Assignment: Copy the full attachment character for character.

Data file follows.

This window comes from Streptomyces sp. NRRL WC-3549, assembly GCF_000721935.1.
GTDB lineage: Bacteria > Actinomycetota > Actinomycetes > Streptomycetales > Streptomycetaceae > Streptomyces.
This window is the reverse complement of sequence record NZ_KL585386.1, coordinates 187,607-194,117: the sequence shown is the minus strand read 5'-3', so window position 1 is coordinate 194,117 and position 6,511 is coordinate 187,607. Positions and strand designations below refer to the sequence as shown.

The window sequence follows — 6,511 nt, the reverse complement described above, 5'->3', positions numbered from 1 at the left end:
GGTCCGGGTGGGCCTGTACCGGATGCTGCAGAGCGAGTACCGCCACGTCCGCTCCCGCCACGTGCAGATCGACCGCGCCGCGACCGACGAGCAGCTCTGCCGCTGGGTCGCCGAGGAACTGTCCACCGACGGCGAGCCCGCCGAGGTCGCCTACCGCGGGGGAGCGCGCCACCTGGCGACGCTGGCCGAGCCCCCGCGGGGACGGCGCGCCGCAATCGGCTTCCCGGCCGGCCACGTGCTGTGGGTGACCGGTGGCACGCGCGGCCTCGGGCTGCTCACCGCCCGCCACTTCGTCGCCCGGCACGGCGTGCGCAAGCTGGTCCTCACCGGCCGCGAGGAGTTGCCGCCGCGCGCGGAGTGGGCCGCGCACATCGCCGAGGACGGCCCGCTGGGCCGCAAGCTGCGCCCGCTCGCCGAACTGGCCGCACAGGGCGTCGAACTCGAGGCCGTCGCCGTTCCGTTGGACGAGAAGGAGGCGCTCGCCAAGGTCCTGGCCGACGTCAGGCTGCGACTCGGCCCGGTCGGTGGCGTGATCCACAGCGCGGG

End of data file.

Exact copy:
This window comes from Streptomyces sp. NRRL WC-3549, assembly GCF_000721935.1.
GTDB lineage: Bacteria > Actinomycetota > Actinomycetes > Streptomycetales > Streptomycetaceae > Streptomyces.
This window is the reverse complement of sequence record NZ_KL585386.1, coordinates 187,607-194,117: the sequence shown is the minus strand read 5'-3', so window position 1 is coordinate 194,117 and position 6,511 is coordinate 187,607. Positions and strand designations below refer to the sequence as shown.

The window sequence follows — 6,511 nt, the reverse complement described above, 5'->3', positions numbered from 1 at the left end:
GGTCCGGGTGGGCCTGTACCGGATGCTGCAGAGCGAGTACCGCCACGTCCGCTCCCGCCACGTGCAGATCGACCGCGCCGCGACCGACGAGCAGCTCTGCCGCTGGGTCGCCGAGGAACTGTCCACCGACGGCGAGCCCGCCGAGGTCGCCTACCGCGGGGGAGCGCGCCACCTGGCGACGCTGGCCGAGCCCCCGCGGGGACGGCGCGCCGCAATCGGCTTCCCGGCCGGCCACGTGCTGTGGGTGACCGGTGGCACGCGCGGCCTCGGGCTGCTCACCGCCCGCCACTTCGTCGCCCGGCACGGCGTGCGCAAGCTGGTCCTCACCGGCCGCGAGGAGTTGCCGCCGCGCGCGGAGTGGGCCGCGCACATCGCCGAGGACGGCCCGCTGGGCCGCAAGCTGCGCCCGCTCGCCGAACTGGCCGCACAGGGCGTCGAACTCGAGGCCGTCGCCGTTCCGTTGGACGAGAAGGAGGCGCTCGCCAAGGTCCTGGCCGACGTCAGGCTGCGACTCGGCCCGGTCGGTGGCGTGATCCACAGCGCGGG